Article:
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November 12, 2010 5:59 pm
Wealth managers are rushing to protect their clients’ portfolios amid growing fears about rising inflation.
Investors are being advised to buy equities, property and gold to guard against rising prices after the Bank of England raised its forecast this week. The consumer price index (CPI) is now set to rise to 3.5 per cent by the end of the year.
“Inflation has been a concern for a while but this week’s report has reaffirmed this,” said Peter Fernandes, head of private clients at Smith & Williamson. “Our investment managers are now looking very closely at ways to protect people’s portfolios.”
The prospect of higher inflation comes as new research reveals heightened concerns about an economic slump. Inflation was cited as the top concern for wealthier, more affluent investors in a recent survey by market researchers Dianomi. It was the second-greatest concern overall among the 1,650 investors polled, with recession in first place and higher taxes third.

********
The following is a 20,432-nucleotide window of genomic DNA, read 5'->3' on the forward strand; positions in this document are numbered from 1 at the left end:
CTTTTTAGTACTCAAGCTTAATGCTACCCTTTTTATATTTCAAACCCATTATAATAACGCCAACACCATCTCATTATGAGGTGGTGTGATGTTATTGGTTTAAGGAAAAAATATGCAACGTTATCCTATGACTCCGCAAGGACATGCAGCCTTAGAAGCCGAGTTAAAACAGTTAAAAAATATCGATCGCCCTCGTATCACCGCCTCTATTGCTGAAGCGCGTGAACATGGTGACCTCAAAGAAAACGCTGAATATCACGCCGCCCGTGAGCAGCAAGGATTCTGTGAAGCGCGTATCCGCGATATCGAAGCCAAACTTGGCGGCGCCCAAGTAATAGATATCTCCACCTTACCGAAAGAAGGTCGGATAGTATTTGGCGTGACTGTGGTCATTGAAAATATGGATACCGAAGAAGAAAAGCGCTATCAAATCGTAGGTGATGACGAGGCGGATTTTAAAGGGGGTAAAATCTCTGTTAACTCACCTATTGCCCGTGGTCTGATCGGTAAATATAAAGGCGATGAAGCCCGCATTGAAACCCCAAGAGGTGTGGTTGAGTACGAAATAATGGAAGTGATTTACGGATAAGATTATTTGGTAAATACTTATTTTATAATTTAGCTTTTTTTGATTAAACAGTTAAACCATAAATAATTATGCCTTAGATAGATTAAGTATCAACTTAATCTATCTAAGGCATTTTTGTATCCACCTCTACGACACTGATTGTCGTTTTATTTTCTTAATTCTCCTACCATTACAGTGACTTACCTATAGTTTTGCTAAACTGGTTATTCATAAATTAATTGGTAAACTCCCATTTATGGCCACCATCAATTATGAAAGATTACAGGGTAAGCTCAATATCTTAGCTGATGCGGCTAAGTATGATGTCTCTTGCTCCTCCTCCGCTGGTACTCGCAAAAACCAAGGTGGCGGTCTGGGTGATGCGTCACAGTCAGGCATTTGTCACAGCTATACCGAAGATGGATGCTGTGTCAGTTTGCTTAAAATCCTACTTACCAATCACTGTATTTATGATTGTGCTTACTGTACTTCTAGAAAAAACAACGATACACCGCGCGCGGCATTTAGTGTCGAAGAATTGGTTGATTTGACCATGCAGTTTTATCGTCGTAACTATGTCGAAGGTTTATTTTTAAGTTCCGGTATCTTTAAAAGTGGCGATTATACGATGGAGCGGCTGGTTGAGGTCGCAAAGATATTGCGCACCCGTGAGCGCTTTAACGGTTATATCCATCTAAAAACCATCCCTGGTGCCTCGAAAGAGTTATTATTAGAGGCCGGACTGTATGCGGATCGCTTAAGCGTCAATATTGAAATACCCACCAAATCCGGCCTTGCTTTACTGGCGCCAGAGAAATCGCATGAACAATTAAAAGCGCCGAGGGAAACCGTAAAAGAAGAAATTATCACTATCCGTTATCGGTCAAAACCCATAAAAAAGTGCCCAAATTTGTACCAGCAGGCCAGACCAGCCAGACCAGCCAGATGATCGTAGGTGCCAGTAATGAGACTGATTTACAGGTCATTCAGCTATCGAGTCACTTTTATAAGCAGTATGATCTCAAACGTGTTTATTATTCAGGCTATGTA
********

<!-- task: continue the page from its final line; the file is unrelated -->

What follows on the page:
Investors are also moving out of cash and fixed-rate savings bonds, which are expected to perform poorly in an inflationary environment, according to the Dianomi poll.
“Clients are increasingly asking us how they might protect themselves against inflation,” said Tracey Maeter, head of investments at RBC Wealth Management. She is recommending that clients buy equities as the best hedge against rising inflation – favouring stocks in emerging markets, as well as value and income shares.
Despite its volatility and high price, gold is also being used by some wealth managers as a hedge against inflation risk. Rothschild Private Banking & Trust is bulking up on its “already sizeable” gold positions.
The private bank also likes commercial property as an inflation hedge. “Weak economies are depressing rental growth, but exceptionally low bond yields may spur more interest in property,” said Dirk Wiedmann, head of investments with Rothschild.
However, Bestinvest is also preparing its investors for deflation, given the level of economic uncertainty, by buying short-dated gilts and investment bonds.
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